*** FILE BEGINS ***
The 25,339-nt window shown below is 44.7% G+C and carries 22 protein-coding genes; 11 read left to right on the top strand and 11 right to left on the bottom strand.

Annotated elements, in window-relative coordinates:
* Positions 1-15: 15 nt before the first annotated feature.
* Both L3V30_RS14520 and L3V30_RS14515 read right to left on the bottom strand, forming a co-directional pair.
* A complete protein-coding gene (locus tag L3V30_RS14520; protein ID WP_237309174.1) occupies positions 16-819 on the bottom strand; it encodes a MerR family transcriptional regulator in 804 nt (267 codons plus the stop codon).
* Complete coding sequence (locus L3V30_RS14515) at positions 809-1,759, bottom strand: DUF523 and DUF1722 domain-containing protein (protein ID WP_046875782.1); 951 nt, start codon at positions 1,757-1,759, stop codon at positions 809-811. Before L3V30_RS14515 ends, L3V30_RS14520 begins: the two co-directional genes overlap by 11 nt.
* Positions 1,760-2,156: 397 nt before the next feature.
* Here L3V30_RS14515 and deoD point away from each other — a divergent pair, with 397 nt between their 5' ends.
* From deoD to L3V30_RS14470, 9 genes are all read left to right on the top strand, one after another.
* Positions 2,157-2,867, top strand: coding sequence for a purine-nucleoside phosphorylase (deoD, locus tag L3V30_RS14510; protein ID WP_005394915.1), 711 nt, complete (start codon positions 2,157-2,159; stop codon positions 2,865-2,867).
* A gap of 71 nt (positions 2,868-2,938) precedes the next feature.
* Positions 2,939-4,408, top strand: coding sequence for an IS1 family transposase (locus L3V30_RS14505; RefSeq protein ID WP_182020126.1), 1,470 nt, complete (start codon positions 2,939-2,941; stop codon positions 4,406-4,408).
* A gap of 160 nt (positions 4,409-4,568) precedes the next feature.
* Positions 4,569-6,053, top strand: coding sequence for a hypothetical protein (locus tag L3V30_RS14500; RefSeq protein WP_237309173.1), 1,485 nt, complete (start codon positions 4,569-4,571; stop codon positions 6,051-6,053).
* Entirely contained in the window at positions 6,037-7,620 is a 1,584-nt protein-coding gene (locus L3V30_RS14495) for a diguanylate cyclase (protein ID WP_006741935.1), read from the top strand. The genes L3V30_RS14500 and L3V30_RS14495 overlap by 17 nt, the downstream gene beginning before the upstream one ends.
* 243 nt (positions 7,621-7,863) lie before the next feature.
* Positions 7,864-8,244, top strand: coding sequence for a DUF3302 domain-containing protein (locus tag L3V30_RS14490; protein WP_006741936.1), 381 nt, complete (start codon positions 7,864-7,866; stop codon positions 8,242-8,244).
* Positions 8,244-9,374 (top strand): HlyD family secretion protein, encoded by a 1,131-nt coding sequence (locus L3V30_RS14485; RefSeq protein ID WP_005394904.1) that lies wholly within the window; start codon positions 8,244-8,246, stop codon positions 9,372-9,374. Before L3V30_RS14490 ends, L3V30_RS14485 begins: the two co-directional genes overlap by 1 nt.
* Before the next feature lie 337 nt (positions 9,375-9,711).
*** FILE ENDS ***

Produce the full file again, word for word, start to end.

The 25,339-nt window shown below is 44.7% G+C and carries 22 protein-coding genes; 11 read left to right on the top strand and 11 right to left on the bottom strand.

Annotated elements, in window-relative coordinates:
* Positions 1-15: 15 nt before the first annotated feature.
* Both L3V30_RS14520 and L3V30_RS14515 read right to left on the bottom strand, forming a co-directional pair.
* A complete protein-coding gene (locus tag L3V30_RS14520; protein ID WP_237309174.1) occupies positions 16-819 on the bottom strand; it encodes a MerR family transcriptional regulator in 804 nt (267 codons plus the stop codon).
* Complete coding sequence (locus L3V30_RS14515) at positions 809-1,759, bottom strand: DUF523 and DUF1722 domain-containing protein (protein ID WP_046875782.1); 951 nt, start codon at positions 1,757-1,759, stop codon at positions 809-811. Before L3V30_RS14515 ends, L3V30_RS14520 begins: the two co-directional genes overlap by 11 nt.
* Positions 1,760-2,156: 397 nt before the next feature.
* Here L3V30_RS14515 and deoD point away from each other — a divergent pair, with 397 nt between their 5' ends.
* From deoD to L3V30_RS14470, 9 genes are all read left to right on the top strand, one after another.
* Positions 2,157-2,867, top strand: coding sequence for a purine-nucleoside phosphorylase (deoD, locus tag L3V30_RS14510; protein ID WP_005394915.1), 711 nt, complete (start codon positions 2,157-2,159; stop codon positions 2,865-2,867).
* A gap of 71 nt (positions 2,868-2,938) precedes the next feature.
* Positions 2,939-4,408, top strand: coding sequence for an IS1 family transposase (locus L3V30_RS14505; RefSeq protein ID WP_182020126.1), 1,470 nt, complete (start codon positions 2,939-2,941; stop codon positions 4,406-4,408).
* A gap of 160 nt (positions 4,409-4,568) precedes the next feature.
* Positions 4,569-6,053, top strand: coding sequence for a hypothetical protein (locus tag L3V30_RS14500; RefSeq protein WP_237309173.1), 1,485 nt, complete (start codon positions 4,569-4,571; stop codon positions 6,051-6,053).
* Entirely contained in the window at positions 6,037-7,620 is a 1,584-nt protein-coding gene (locus L3V30_RS14495) for a diguanylate cyclase (protein ID WP_006741935.1), read from the top strand. The genes L3V30_RS14500 and L3V30_RS14495 overlap by 17 nt, the downstream gene beginning before the upstream one ends.
* 243 nt (positions 7,621-7,863) lie before the next feature.
* Positions 7,864-8,244, top strand: coding sequence for a DUF3302 domain-containing protein (locus tag L3V30_RS14490; protein WP_006741936.1), 381 nt, complete (start codon positions 7,864-7,866; stop codon positions 8,242-8,244).
* Positions 8,244-9,374 (top strand): HlyD family secretion protein, encoded by a 1,131-nt coding sequence (locus L3V30_RS14485; RefSeq protein ID WP_005394904.1) that lies wholly within the window; start codon positions 8,244-8,246, stop codon positions 9,372-9,374. Before L3V30_RS14490 ends, L3V30_RS14485 begins: the two co-directional genes overlap by 1 nt.
* Before the next feature lie 337 nt (positions 9,375-9,711).